Tuesday, 12 June 2018

Early lead (Pb) exposure and risk of ADHD: yet more 'nothing good comes from exposure to lead'

Lead (Pb) is a metal that has cropped up more than once on this blog (see here and see here and see here) in relation to early exposure and it's *possible* links to various childhood behaviour(s). As per part of the title of this post - 'nothing good comes from exposure to lead' - there really does seem to be very little good to say about exposure to lead (see here) given an apparent lack of any (advantageous) biological role when it comes to the human body. In short, we should be doing everything we can to ensure that exposure levels for everyone, particularly the very youngest, are kept to an absolute minimum...

The study results published by Yuelong Ji and colleagues [1] add to a pretty large peer-reviewed research literature observing a possible connection between biological lead levels "in early childhood" and risk of childhood psychopathology. They concluded that: "Elevated early childhood blood lead levels increased the risk of ADHD [attention-deficit hyperactivity disorder]."

The source material for the Ji study was the Boston Birth Cohort (a research initiative that has cropped up before on this blog) and specifically the examination of blood lead levels in conjunction with "physician-diagnosed ADHD" in some 1500 infants: "299 ADHD, 1180 neurotypical." Various other co-variates were also included in the statistical mix and sex/gender was analysed as an independent variable. And before you mention it, yes, as per my other musings on the word 'neurotypical' in the context of autism (see here), I'd prefer another term to denote not-ADHD such as er, 'not-ADHD'.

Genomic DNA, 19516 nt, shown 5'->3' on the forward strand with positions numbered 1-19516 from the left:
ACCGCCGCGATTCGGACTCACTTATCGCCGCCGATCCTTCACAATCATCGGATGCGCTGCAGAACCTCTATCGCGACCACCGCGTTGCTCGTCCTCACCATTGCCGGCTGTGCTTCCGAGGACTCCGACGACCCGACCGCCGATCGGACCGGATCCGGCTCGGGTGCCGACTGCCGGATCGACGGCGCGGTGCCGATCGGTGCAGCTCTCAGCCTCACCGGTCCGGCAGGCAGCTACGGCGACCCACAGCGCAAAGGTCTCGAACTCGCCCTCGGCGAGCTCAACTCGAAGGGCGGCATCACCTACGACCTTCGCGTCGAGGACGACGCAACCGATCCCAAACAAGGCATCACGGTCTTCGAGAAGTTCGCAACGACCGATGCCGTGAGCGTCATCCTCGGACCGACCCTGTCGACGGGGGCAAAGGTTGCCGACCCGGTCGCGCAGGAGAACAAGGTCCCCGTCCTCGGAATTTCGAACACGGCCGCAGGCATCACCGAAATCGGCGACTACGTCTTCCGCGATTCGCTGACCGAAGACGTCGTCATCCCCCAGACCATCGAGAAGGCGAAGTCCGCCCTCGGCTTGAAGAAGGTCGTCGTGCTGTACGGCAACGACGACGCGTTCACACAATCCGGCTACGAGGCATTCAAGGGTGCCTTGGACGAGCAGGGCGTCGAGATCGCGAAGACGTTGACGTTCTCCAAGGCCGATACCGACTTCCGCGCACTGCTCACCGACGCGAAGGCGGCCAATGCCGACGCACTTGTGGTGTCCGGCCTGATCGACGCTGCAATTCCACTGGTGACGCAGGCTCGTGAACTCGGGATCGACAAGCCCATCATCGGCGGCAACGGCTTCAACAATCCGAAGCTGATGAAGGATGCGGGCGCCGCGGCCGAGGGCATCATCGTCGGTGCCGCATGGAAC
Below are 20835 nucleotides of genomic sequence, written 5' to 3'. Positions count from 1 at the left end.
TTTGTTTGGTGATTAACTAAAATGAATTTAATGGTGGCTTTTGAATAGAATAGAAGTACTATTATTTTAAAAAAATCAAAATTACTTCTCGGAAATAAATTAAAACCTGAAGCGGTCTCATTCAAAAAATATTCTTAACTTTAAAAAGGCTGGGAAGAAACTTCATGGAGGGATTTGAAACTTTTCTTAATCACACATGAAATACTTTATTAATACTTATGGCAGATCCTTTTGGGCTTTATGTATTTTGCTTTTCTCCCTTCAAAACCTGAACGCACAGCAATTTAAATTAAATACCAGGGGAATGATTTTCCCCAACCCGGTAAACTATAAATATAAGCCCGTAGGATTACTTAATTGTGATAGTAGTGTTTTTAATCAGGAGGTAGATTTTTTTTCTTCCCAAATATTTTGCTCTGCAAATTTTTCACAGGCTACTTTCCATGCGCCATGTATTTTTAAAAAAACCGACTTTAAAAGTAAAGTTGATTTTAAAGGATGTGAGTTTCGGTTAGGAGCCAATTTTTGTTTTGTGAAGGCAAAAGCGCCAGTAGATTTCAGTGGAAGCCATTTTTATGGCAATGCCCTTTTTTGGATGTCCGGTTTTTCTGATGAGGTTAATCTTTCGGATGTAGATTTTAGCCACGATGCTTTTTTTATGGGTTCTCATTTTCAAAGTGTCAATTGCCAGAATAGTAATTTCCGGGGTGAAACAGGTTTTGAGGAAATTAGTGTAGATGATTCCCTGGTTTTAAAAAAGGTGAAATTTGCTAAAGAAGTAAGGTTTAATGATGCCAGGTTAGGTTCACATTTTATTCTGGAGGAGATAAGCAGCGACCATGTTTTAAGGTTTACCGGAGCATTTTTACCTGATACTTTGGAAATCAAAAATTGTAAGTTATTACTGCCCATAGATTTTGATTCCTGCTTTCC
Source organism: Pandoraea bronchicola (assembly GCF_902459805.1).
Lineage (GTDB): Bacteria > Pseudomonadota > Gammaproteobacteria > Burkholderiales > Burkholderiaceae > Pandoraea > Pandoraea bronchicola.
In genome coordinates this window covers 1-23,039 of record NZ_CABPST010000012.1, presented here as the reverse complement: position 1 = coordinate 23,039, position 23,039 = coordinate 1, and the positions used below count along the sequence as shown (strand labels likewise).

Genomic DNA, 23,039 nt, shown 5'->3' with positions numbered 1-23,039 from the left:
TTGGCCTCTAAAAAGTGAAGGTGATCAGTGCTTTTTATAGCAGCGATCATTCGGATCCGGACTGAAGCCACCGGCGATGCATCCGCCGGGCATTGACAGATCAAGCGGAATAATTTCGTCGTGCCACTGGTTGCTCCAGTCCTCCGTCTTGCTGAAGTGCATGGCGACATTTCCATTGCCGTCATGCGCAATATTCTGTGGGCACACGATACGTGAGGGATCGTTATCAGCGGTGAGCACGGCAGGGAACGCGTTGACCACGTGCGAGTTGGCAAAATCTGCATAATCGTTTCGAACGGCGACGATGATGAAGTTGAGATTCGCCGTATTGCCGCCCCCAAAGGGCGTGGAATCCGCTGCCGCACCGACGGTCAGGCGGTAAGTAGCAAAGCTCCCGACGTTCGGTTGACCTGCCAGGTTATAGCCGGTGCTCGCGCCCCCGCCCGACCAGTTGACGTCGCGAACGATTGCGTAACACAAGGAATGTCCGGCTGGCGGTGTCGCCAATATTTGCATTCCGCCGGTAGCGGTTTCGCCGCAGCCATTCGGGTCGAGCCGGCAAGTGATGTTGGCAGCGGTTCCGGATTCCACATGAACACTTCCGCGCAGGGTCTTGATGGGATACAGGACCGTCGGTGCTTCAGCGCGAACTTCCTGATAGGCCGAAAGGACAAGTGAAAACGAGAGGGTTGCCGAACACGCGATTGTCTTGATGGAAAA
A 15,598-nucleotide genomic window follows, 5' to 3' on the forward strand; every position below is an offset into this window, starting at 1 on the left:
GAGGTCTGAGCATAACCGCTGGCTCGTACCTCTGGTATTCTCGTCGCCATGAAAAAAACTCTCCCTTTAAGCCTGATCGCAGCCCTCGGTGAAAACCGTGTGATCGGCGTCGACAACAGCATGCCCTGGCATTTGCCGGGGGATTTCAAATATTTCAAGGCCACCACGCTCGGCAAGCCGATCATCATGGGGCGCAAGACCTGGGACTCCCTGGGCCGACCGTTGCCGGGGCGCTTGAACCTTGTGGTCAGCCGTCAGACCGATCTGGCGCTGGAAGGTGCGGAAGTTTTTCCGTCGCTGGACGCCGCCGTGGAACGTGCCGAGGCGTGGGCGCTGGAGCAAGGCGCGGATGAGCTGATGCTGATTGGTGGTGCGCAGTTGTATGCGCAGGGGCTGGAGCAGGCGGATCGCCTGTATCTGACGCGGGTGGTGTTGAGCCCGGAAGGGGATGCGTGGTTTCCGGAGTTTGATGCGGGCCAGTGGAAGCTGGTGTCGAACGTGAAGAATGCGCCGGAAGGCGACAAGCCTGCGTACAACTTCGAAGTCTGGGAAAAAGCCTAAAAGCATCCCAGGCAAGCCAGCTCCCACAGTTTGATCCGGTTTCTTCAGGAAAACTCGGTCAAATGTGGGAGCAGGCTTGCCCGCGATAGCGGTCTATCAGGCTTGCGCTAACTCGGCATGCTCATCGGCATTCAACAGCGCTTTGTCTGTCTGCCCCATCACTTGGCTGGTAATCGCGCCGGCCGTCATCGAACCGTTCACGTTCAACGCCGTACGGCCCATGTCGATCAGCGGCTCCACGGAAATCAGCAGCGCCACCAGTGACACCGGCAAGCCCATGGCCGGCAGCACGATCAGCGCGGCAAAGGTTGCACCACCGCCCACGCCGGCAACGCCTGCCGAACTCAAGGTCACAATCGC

Results: approaching 1 in 10 of the cohort had elevated blood lead levels defined as a value between 5-10 µg/dL. This is quite worrying, particularly as various agencies have started to reduce the cut-offs/definition of a 'safe' level of lead in recent years (see here). For the 8.9% of the cohort with such blood lead levels, authors noted that this was "associated with a 66% increased risk of ADHD." Boys also seemed to be particularly vulnerable to the effects of elevated blood lead levels in relation to ADHD: "Among boys, the association was significantly stronger."

What else?  Well, bearing in mind the observational methodology employed in the Ji study, authors noted that the relationship between blood lead levels and ADHD also seemed to be mediated by other factors. So, the "risk of ADHD in boys was reduced by one-half if the mother had adequate high-density lipoprotein levels or low stress" where high-density lipoprotein (HDL) typically refers to the 'good type of cholesterol' (bearing in mind that biology is rarely so black-and-white) and 'low stress' refers to stress during pregnancy. In effect, whilst early lead exposure (or blood lead levels) may be important when it comes to risk of ADHD, other factors also seem to play a role; some potentially protective, others not so much (see here for example). This is something that has been noted in other studies looking at other heavy metals and neurodevelopmental outcomes (see here).

In conclusion, still nothing good comes from (early) exposure to lead...


[1] Ji Y. et al. A Prospective Birth Cohort Study on Early Childhood Lead Levels and Attention Deficit Hyperactivity Disorder: New Insight on Sex Differences. J Pediatr. 2018 May 8. pii: S0022-3476(18)30488-8.


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